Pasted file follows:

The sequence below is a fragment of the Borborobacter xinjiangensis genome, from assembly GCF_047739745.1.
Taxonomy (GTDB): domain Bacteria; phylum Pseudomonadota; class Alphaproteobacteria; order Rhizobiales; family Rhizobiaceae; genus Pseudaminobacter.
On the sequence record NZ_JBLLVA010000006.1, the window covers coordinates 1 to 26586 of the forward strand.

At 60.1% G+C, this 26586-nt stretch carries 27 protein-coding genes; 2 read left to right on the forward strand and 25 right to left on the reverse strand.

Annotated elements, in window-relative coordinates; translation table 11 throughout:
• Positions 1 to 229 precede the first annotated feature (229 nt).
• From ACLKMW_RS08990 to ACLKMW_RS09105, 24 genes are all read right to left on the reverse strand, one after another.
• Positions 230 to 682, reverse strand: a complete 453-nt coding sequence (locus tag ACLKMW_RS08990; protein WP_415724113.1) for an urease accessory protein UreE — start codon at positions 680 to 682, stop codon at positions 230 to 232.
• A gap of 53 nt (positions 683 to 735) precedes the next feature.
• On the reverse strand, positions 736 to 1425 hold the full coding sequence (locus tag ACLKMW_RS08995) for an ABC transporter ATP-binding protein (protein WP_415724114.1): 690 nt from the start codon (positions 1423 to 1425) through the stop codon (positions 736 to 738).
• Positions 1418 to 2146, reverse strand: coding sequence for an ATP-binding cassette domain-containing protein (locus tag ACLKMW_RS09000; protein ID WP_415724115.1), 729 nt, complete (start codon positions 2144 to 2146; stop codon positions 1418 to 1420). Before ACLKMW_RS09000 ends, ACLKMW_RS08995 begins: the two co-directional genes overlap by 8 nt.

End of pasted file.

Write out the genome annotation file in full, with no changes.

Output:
The sequence below is a fragment of the Borborobacter xinjiangensis genome, from assembly GCF_047739745.1.
Taxonomy (GTDB): domain Bacteria; phylum Pseudomonadota; class Alphaproteobacteria; order Rhizobiales; family Rhizobiaceae; genus Pseudaminobacter.
On the sequence record NZ_JBLLVA010000006.1, the window covers coordinates 1 to 26586 of the forward strand.

At 60.1% G+C, this 26586-nt stretch carries 27 protein-coding genes; 2 read left to right on the forward strand and 25 right to left on the reverse strand.

Annotated elements, in window-relative coordinates; translation table 11 throughout:
• Positions 1 to 229 precede the first annotated feature (229 nt).
• From ACLKMW_RS08990 to ACLKMW_RS09105, 24 genes are all read right to left on the reverse strand, one after another.
• Positions 230 to 682, reverse strand: a complete 453-nt coding sequence (locus tag ACLKMW_RS08990; protein WP_415724113.1) for an urease accessory protein UreE — start codon at positions 680 to 682, stop codon at positions 230 to 232.
• A gap of 53 nt (positions 683 to 735) precedes the next feature.
• On the reverse strand, positions 736 to 1425 hold the full coding sequence (locus tag ACLKMW_RS08995) for an ABC transporter ATP-binding protein (protein WP_415724114.1): 690 nt from the start codon (positions 1423 to 1425) through the stop codon (positions 736 to 738).
• Positions 1418 to 2146, reverse strand: coding sequence for an ATP-binding cassette domain-containing protein (locus tag ACLKMW_RS09000; protein ID WP_415724115.1), 729 nt, complete (start codon positions 2144 to 2146; stop codon positions 1418 to 1420). Before ACLKMW_RS09000 ends, ACLKMW_RS08995 begins: the two co-directional genes overlap by 8 nt.